One week traveling around Seattle
by onesundaymorning on December 22, 2008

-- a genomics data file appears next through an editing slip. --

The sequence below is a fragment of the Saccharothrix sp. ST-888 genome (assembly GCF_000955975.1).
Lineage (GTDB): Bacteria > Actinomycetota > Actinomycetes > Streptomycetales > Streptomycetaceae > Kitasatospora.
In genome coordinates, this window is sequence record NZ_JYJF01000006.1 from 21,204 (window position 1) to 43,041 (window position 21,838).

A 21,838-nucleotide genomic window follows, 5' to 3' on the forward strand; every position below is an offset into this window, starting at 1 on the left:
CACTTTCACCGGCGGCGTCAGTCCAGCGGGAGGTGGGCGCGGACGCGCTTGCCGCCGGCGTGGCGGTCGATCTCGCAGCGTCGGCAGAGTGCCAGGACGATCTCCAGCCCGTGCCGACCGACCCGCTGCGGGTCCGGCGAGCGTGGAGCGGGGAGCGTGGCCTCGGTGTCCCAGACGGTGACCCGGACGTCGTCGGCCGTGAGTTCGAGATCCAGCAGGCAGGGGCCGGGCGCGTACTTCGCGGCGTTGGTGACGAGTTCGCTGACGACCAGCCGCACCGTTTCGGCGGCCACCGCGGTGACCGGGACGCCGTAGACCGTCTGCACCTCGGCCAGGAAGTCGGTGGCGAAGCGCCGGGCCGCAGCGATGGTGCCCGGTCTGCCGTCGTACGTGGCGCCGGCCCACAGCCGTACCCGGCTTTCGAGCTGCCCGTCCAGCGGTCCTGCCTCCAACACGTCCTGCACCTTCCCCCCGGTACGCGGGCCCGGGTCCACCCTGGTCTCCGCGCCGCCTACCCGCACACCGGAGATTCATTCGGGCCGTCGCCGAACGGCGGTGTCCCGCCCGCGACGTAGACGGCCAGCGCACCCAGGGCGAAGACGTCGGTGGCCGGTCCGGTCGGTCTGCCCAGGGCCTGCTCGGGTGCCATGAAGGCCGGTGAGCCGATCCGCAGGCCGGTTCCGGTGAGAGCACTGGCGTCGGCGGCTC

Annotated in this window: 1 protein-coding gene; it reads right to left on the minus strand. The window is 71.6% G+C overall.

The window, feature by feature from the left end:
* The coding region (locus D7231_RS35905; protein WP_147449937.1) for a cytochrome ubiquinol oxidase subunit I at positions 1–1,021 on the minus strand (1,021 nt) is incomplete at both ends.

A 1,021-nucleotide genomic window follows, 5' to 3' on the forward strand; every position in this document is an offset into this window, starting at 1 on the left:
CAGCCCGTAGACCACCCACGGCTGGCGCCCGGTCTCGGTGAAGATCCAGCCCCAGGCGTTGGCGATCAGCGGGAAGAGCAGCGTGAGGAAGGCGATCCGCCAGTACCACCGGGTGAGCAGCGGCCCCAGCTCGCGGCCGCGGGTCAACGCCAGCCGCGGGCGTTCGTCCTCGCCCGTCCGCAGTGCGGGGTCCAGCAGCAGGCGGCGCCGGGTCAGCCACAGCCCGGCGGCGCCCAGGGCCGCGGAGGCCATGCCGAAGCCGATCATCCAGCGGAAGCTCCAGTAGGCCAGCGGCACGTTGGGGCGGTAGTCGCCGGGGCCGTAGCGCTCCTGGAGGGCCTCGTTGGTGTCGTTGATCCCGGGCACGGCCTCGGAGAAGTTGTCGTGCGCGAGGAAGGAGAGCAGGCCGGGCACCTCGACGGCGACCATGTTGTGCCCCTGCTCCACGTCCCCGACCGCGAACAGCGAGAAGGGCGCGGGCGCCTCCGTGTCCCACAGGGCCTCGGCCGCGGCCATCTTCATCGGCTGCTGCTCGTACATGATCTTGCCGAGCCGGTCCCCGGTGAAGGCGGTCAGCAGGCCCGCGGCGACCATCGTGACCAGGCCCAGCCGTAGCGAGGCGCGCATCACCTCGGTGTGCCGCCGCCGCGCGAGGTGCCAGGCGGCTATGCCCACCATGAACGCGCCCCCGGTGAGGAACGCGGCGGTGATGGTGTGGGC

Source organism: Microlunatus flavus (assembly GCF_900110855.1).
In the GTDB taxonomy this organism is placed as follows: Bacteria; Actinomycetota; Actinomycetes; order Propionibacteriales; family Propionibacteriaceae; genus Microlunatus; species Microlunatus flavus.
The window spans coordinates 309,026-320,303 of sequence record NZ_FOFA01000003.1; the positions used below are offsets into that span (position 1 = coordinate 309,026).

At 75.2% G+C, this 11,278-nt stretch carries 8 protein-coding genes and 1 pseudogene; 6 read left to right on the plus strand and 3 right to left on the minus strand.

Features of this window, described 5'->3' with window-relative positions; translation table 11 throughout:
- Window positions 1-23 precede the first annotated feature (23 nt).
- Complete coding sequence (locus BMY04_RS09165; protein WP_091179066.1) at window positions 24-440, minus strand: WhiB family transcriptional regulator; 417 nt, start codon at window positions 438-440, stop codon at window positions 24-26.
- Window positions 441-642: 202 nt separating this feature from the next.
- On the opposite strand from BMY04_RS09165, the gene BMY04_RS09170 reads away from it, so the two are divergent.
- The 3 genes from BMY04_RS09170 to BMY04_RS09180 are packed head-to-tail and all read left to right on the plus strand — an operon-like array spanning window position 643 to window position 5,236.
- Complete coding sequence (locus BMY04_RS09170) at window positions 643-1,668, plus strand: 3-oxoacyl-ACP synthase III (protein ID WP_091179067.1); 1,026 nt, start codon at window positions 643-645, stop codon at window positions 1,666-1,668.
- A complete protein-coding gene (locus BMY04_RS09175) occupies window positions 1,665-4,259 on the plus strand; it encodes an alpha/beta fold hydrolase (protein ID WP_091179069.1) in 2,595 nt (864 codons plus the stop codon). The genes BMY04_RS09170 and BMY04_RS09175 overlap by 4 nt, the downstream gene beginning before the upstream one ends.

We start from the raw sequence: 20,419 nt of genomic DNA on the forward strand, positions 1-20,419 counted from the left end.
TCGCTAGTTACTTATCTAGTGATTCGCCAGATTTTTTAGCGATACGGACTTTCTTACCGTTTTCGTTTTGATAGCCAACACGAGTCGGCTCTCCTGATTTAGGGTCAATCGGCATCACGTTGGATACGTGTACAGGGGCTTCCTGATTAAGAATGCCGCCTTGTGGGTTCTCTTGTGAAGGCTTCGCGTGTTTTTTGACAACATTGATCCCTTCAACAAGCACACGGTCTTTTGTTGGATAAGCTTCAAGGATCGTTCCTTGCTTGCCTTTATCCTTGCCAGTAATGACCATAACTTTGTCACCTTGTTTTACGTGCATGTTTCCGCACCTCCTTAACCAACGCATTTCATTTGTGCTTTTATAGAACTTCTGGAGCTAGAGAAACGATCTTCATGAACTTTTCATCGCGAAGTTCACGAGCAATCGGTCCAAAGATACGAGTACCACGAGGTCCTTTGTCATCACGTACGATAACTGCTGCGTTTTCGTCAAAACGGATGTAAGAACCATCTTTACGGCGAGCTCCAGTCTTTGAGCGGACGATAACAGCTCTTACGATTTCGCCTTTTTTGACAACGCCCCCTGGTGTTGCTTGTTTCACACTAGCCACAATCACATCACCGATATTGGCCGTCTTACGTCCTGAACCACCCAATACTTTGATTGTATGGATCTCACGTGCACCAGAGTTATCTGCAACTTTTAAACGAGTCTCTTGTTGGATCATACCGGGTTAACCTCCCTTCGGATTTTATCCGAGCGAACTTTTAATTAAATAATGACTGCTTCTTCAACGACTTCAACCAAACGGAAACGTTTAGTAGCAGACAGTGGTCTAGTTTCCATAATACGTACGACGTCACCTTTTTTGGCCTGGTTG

Pike Place Market isn't just a place to shop; it is an experience. It's color, unique booths, and the characters that work there each day have made the market the so called "Soul of Seattle." If it wasn't for the rising price of onions in 1906 the market might not exist today. That is until a city councilman decided that there needed to be a place where the farmers could sell directly to the consumer to help keep down skyrocketing prices. And so the market was born with eight farmers being greeted on that fateful day in August by 10,000 people, and the crowds haven't died down since. Today the markets cover over nine acres of land overlooking the beautiful Elliott Bay.Navigating the market is really an all day pursuit. My mistake was to try to do it in an hour. Luckily my hostel was right next to the market and I got to visit the market every day. First the market isn't just one building, across the street is the Post Alley where the original Starbucks is located. It is also several stories and includes a couple of buildings that are attached to one another. Entering the market from the harbor took me into several shops selling random things, posters, and tourist junk. Although I avoided the most of this area there were several great book shops worth the time for anyone who has the patience to browse through them.The best stuff that I found by far was on the top level (street level). Entering from Pike Street I always tried to arrive as early as possible on the weekdays since the weekend was so packed that moving wasn't possible. The streets bustled with activity as farmers drove down the small road between the Market and the Post Alley, and pedestrians hurried by. Outside is,"Rachel", a 550 pound, bronzed pig that has been the market's mascot since the mid 1970's. Behind Rachel is one of the most popular and famous attractions of the market, the Pike Place Fish Market. Here fish are spread out sale and a customer picks out the fish they want instead of passing the fish by hand they toss the fish. The chants of the fishmongers can be heard from several stalls away as they prepare to make the fish fly from one side of the stall to the other. Even on the less busy day the antics of the guys who work here are a sight to see. Bored fishmongers will pick an unsuspecting passerby, usually a women, to be their victim throwing a fake fish at her or standing directly behind her with a fish at the back of her head waiting for her to turn around. The guys behind the stand also get in the action with a monk fish they have that is attached to a string. They wait for someone to go up to it and then it "talks" when they pull the string.Past the fish market is rows of produce and flower stands. Mixed in between are various stands offer fruit, food, and other concoctions. One stand offered me a sample of their chocolate spaghetti while another gave me a task to chili flavored honey (not so good).My favorite area to visit was the area full vendors selling their crafts at the end of the market (past Starbucks near the totem poles). Most artists were selling various blown glass pieces, but others had some more creative things. The best was beer and liquor bottle that were melted flat. My boyfriend question what it was and I explained that it was a fun decoration. I was wrong, very wrong. The artist took the bottle away from me and harshly informed us it was a cheese platter. This kept us laughing all month. The market also is a great place for food. There are a ton of amazing pastry places (try the Le Painer, the The Three Girls Bakery, or the Cinnamon Works). Every place was amazing, but my hands down favorite was the Daily Dozen Doughnuts located around the corner from the Pike Place Fish Market. If you are entering the market from Pike Street look for the newspaper stand on the corner and enter there. The Daily Dozen Doughnuts are only a few stalls down. Restaurants are also abundant here. here is everything from Alibi Room, Copacabana, and Beecher's Handmade Cheese to the Emerald Kettle, Market Grill, and the Pan Africa. Lowell's Restaurant and Bar kept me coming back for more. I ate there for both breakfast and dinner and was never disappointed. Every time I visited the market I always found something new. It's worth at least a full day and a half to explore or a wonderful way to start out each day in Seattle.